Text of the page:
By giving hospitals a set payment for managing the care of a patient, doctors and hospitals would have new incentives to keep a patient as healthy as possible. The fee-for-service model, which currently dominates U.S. health care, pays providers for every test and procedure they order.
Kominski praised Maryland for developing a system over four decades ago for eliminating different tiers of hospital payment -- with private insurance paying the most and social programs for the uninsured paying the least. Today, the bill is the same whether a patient has Medicaid, Medicare or private insurance. That removes a hospital’s incentive to see privately-insured patients over those with Medicaid.
Maryland’s next move, he said, is to adopt a “capitated payment” model that says to a hospital: “You’re responsible for a population in your geographic area.” That creates incentives for the hospital to work on prevention, managed care and community health. “Hospitals are partnering with organizations outside to figure out ways to keep people from showing up at the hospital,” Kominski said.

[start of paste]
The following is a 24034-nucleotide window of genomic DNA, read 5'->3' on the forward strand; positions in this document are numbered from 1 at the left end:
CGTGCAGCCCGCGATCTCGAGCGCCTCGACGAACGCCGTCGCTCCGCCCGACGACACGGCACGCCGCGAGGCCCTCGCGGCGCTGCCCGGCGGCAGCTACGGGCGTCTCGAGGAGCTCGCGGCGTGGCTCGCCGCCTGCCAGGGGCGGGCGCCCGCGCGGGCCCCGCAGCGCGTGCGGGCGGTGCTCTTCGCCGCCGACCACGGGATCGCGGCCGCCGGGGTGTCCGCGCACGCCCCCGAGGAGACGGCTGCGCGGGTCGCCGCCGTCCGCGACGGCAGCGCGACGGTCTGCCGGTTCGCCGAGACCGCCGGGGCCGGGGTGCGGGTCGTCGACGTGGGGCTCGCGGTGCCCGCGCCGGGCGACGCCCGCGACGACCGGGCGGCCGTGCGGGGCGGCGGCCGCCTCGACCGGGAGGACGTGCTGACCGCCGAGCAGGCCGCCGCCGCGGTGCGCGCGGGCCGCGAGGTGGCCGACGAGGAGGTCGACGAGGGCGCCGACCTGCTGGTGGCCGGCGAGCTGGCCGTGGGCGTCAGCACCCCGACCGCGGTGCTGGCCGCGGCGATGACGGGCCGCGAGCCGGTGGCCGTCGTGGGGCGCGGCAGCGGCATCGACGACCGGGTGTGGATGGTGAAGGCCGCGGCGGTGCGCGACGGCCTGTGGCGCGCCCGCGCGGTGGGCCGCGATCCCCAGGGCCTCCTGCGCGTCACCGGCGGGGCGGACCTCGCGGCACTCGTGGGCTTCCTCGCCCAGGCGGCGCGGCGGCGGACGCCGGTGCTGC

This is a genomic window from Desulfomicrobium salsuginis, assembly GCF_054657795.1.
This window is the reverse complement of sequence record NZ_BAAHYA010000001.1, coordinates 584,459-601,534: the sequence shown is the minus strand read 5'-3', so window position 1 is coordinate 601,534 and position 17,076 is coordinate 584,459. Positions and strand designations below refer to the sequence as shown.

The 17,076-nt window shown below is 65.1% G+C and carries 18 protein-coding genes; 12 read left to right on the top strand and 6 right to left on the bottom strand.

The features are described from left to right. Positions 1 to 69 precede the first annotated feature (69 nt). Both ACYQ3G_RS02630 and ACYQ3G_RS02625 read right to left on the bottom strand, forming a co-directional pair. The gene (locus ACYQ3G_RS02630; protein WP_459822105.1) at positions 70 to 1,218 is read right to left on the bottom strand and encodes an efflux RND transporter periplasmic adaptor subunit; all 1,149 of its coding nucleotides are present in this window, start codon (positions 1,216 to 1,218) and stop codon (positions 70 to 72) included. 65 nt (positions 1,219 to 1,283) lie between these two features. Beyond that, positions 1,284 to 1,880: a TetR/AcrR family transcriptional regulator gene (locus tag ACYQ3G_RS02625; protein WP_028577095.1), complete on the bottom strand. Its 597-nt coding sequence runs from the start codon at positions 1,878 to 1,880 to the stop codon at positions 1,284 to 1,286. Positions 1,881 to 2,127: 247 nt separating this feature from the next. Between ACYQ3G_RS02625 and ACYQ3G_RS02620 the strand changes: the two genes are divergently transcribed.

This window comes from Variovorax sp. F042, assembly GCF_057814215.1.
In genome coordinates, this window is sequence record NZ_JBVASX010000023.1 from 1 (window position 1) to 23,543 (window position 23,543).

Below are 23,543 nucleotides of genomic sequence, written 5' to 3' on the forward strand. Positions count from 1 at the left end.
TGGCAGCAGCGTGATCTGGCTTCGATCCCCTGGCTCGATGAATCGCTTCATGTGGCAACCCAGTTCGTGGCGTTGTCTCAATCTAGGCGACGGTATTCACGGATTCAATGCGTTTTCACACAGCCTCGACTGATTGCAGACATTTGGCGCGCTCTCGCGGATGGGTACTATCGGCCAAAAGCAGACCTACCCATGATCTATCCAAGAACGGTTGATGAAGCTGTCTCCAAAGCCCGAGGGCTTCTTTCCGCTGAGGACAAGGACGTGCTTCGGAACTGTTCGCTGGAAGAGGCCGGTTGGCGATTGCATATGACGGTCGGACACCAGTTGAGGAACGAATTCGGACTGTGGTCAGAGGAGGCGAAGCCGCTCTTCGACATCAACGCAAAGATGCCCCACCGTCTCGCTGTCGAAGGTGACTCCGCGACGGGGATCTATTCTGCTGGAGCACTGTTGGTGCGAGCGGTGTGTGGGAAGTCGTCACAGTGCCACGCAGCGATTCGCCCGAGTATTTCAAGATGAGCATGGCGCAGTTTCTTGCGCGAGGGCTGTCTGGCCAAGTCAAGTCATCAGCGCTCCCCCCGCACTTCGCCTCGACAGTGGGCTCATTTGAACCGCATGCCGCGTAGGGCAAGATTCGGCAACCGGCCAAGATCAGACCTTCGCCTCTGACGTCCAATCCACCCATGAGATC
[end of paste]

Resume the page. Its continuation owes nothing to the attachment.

“If we can keep people healthy, we can actually make money and have a healthier population,” he added.
That focus on community health and the idea that your neighborhood and zip code determines your health and life expectancy has long been a core belief for Dr. Ross and his organization. “Public health research tells us that 70 to 80 percent of what influences our life expectancy and the quality of our health has nothing to do with health care,” he said.
As the ACE study and other research has shown, trauma, toxic stress and a host of other environmental factors can powerfully shape one’s prospects of leading a healthy, full life. Curbing health care costs will require us to rethink not just how care is delivered once someone is sick, but how we can keep them healthier in the first place.
Or as Dr. Ross asks, “How do we begin to use the Affordable Care Act to move towards more population-based, community-based approach to health?”